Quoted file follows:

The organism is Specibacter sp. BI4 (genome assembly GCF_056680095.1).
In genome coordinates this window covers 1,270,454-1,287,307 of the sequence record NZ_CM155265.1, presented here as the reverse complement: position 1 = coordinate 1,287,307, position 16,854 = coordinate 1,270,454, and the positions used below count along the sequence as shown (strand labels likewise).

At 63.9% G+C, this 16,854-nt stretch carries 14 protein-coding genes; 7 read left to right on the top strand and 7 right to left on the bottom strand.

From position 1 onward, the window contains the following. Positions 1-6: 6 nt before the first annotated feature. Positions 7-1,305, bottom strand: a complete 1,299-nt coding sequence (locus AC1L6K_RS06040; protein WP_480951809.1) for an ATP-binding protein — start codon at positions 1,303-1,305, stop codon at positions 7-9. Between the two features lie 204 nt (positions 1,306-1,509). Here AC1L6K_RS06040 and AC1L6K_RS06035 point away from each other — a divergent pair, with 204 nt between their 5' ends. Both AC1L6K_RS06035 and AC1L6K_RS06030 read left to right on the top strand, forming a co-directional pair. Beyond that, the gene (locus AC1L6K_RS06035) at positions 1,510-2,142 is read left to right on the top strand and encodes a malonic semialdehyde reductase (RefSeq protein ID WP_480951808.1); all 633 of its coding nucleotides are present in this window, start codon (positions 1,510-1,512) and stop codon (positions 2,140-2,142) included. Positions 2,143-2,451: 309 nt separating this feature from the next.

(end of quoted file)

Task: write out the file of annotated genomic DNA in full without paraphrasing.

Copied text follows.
The organism is Specibacter sp. BI4 (genome assembly GCF_056680095.1).
In genome coordinates this window covers 1,270,454-1,287,307 of the sequence record NZ_CM155265.1, presented here as the reverse complement: position 1 = coordinate 1,287,307, position 16,854 = coordinate 1,270,454, and the positions used below count along the sequence as shown (strand labels likewise).

At 63.9% G+C, this 16,854-nt stretch carries 14 protein-coding genes; 7 read left to right on the top strand and 7 right to left on the bottom strand.

From position 1 onward, the window contains the following. Positions 1-6: 6 nt before the first annotated feature. Positions 7-1,305, bottom strand: a complete 1,299-nt coding sequence (locus AC1L6K_RS06040; protein WP_480951809.1) for an ATP-binding protein — start codon at positions 1,303-1,305, stop codon at positions 7-9. Between the two features lie 204 nt (positions 1,306-1,509). Here AC1L6K_RS06040 and AC1L6K_RS06035 point away from each other — a divergent pair, with 204 nt between their 5' ends. Both AC1L6K_RS06035 and AC1L6K_RS06030 read left to right on the top strand, forming a co-directional pair. Beyond that, the gene (locus AC1L6K_RS06035) at positions 1,510-2,142 is read left to right on the top strand and encodes a malonic semialdehyde reductase (RefSeq protein ID WP_480951808.1); all 633 of its coding nucleotides are present in this window, start codon (positions 1,510-1,512) and stop codon (positions 2,140-2,142) included. Positions 2,143-2,451: 309 nt separating this feature from the next.